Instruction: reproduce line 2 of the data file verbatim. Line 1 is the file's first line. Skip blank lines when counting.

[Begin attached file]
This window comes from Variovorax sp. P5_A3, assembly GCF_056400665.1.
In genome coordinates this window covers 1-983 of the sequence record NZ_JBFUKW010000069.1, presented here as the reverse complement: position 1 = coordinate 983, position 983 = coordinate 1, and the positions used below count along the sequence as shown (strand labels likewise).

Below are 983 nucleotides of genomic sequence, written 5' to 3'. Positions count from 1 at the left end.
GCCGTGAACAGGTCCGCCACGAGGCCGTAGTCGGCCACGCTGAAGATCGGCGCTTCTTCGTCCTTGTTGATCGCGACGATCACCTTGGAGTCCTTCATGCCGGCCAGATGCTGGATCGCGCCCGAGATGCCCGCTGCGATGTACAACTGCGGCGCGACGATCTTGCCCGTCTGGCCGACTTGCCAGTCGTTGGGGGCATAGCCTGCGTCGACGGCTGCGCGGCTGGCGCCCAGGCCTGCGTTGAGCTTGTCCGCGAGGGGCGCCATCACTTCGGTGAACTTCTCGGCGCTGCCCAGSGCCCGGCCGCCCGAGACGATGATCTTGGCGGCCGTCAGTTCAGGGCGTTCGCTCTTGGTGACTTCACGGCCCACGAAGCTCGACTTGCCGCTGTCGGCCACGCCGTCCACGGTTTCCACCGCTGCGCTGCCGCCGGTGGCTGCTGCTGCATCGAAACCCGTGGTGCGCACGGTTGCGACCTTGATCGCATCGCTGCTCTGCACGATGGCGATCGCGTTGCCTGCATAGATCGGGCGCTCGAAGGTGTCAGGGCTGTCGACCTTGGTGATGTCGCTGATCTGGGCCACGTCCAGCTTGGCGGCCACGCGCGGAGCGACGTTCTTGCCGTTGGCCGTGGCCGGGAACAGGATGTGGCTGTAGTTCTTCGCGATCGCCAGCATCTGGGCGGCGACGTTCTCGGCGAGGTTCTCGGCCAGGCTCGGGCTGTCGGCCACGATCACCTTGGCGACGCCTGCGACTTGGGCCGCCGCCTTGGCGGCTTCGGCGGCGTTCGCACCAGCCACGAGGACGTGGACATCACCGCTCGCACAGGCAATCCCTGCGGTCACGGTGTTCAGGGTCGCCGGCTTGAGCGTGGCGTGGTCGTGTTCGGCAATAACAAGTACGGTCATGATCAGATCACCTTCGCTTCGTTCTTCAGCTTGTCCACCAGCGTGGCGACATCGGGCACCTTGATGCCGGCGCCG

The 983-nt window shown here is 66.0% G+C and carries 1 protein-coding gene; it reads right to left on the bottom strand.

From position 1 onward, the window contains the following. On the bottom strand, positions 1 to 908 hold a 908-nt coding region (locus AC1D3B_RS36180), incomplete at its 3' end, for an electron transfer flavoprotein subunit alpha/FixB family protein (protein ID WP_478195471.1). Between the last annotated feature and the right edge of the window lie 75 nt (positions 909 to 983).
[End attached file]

In genome coordinates this window covers 1-983 of the sequence record NZ_JBFUKW010000069.1, presented here as the reverse complement: position 1 = coordinate 983, position 983 = coordinate 1, and the positions used below count along the sequence as shown (strand labels likewise).